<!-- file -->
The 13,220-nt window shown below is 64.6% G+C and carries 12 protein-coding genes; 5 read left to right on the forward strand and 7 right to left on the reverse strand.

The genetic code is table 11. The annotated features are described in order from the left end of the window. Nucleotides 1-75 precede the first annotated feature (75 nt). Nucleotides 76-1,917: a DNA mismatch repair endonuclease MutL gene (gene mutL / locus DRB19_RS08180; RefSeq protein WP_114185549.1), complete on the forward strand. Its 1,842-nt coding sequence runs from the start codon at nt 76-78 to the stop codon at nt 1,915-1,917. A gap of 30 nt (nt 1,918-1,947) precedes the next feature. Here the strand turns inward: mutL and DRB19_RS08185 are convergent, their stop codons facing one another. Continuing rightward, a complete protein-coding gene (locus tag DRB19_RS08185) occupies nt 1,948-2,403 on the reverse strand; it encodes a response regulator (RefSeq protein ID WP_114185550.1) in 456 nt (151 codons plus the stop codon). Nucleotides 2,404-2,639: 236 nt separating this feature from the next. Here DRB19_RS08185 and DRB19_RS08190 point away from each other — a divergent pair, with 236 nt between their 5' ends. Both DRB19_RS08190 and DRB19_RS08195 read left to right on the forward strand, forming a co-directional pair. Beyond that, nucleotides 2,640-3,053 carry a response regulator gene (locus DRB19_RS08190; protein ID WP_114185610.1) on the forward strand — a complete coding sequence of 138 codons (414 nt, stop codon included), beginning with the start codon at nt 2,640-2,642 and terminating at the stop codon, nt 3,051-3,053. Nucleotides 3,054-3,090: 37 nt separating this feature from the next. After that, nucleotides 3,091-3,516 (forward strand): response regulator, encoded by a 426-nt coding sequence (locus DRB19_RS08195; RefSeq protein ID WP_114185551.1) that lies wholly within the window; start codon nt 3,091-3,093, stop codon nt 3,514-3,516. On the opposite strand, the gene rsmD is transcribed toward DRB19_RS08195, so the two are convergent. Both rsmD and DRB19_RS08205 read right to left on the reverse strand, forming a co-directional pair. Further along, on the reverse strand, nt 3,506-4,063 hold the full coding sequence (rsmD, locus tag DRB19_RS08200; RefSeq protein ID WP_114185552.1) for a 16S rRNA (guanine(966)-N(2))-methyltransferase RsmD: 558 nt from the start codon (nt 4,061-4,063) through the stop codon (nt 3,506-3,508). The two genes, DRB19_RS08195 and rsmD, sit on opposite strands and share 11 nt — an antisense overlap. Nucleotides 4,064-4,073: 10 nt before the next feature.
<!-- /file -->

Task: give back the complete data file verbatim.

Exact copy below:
The 13,220-nt window shown below is 64.6% G+C and carries 12 protein-coding genes; 5 read left to right on the forward strand and 7 right to left on the reverse strand.

The genetic code is table 11. The annotated features are described in order from the left end of the window. Nucleotides 1-75 precede the first annotated feature (75 nt). Nucleotides 76-1,917: a DNA mismatch repair endonuclease MutL gene (gene mutL / locus DRB19_RS08180; RefSeq protein WP_114185549.1), complete on the forward strand. Its 1,842-nt coding sequence runs from the start codon at nt 76-78 to the stop codon at nt 1,915-1,917. A gap of 30 nt (nt 1,918-1,947) precedes the next feature. Here the strand turns inward: mutL and DRB19_RS08185 are convergent, their stop codons facing one another. Continuing rightward, a complete protein-coding gene (locus tag DRB19_RS08185) occupies nt 1,948-2,403 on the reverse strand; it encodes a response regulator (RefSeq protein ID WP_114185550.1) in 456 nt (151 codons plus the stop codon). Nucleotides 2,404-2,639: 236 nt separating this feature from the next. Here DRB19_RS08185 and DRB19_RS08190 point away from each other — a divergent pair, with 236 nt between their 5' ends. Both DRB19_RS08190 and DRB19_RS08195 read left to right on the forward strand, forming a co-directional pair. Beyond that, nucleotides 2,640-3,053 carry a response regulator gene (locus DRB19_RS08190; protein ID WP_114185610.1) on the forward strand — a complete coding sequence of 138 codons (414 nt, stop codon included), beginning with the start codon at nt 2,640-2,642 and terminating at the stop codon, nt 3,051-3,053. Nucleotides 3,054-3,090: 37 nt separating this feature from the next. After that, nucleotides 3,091-3,516 (forward strand): response regulator, encoded by a 426-nt coding sequence (locus DRB19_RS08195; RefSeq protein ID WP_114185551.1) that lies wholly within the window; start codon nt 3,091-3,093, stop codon nt 3,514-3,516. On the opposite strand, the gene rsmD is transcribed toward DRB19_RS08195, so the two are convergent. Both rsmD and DRB19_RS08205 read right to left on the reverse strand, forming a co-directional pair. Further along, on the reverse strand, nt 3,506-4,063 hold the full coding sequence (rsmD, locus tag DRB19_RS08200; RefSeq protein ID WP_114185552.1) for a 16S rRNA (guanine(966)-N(2))-methyltransferase RsmD: 558 nt from the start codon (nt 4,061-4,063) through the stop codon (nt 3,506-3,508). The two genes, DRB19_RS08195 and rsmD, sit on opposite strands and share 11 nt — an antisense overlap. Nucleotides 4,064-4,073: 10 nt before the next feature.